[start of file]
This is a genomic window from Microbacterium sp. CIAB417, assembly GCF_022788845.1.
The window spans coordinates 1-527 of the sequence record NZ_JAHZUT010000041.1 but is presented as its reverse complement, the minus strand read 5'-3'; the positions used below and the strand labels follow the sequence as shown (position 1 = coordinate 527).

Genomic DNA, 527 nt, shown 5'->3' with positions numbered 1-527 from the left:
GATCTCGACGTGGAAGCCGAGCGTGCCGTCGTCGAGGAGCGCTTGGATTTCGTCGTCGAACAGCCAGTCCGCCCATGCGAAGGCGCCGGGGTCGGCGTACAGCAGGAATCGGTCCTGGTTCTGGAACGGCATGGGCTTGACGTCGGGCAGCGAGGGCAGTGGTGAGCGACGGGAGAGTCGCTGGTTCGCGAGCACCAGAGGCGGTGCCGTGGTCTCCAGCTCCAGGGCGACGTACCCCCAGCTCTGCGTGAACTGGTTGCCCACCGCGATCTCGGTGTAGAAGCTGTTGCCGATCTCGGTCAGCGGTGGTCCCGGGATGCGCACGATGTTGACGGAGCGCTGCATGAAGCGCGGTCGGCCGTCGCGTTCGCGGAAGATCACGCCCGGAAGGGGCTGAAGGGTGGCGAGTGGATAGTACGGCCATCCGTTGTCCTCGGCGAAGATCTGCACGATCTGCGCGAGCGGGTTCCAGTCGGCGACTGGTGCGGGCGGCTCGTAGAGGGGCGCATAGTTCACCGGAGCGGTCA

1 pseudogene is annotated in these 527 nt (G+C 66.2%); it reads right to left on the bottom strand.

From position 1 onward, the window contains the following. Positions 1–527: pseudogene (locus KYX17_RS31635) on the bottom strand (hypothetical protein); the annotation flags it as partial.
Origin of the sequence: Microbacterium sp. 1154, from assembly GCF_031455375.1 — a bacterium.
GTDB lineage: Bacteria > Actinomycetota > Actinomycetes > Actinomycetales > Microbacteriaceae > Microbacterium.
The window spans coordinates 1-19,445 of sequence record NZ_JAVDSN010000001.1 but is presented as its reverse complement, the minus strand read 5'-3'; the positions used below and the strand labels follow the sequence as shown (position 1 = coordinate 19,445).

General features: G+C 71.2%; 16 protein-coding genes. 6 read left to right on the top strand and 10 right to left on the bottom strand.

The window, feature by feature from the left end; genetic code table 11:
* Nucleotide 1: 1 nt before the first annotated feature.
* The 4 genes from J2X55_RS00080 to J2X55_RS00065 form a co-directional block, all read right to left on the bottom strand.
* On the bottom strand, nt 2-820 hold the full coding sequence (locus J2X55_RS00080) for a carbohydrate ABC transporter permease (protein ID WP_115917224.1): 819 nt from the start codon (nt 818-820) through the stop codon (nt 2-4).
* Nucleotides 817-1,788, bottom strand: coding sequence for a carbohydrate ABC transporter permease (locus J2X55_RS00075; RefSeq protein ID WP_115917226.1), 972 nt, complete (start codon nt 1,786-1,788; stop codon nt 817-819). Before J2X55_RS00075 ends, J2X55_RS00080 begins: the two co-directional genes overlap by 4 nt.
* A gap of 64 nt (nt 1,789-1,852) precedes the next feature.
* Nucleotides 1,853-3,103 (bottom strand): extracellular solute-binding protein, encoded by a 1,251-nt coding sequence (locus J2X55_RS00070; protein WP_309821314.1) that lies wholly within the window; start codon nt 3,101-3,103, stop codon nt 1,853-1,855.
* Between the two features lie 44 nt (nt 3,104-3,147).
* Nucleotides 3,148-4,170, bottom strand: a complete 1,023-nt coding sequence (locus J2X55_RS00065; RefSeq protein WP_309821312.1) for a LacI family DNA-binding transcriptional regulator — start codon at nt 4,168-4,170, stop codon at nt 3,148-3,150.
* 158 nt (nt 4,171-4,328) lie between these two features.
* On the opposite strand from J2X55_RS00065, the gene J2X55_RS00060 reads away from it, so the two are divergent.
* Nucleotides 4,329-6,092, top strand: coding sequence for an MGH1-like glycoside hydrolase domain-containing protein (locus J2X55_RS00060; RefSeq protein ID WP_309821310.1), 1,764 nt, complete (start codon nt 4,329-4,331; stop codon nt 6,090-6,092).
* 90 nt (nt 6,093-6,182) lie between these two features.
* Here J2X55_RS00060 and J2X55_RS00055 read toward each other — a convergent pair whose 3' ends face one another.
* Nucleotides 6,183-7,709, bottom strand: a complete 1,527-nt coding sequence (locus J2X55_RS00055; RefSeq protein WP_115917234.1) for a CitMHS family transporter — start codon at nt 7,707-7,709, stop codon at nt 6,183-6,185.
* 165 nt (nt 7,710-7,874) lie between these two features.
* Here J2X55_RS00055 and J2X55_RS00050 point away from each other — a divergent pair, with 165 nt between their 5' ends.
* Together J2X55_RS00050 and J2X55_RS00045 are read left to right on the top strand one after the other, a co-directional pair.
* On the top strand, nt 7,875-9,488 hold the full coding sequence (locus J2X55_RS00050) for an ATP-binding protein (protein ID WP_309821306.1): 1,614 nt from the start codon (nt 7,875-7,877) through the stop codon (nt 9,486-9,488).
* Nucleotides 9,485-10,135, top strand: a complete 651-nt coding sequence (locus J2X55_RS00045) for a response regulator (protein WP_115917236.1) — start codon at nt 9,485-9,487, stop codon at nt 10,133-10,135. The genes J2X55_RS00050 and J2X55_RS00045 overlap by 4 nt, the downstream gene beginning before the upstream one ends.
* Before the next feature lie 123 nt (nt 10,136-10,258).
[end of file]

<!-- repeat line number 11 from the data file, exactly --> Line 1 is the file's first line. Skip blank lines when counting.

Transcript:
The window, feature by feature from the left end; genetic code table 11: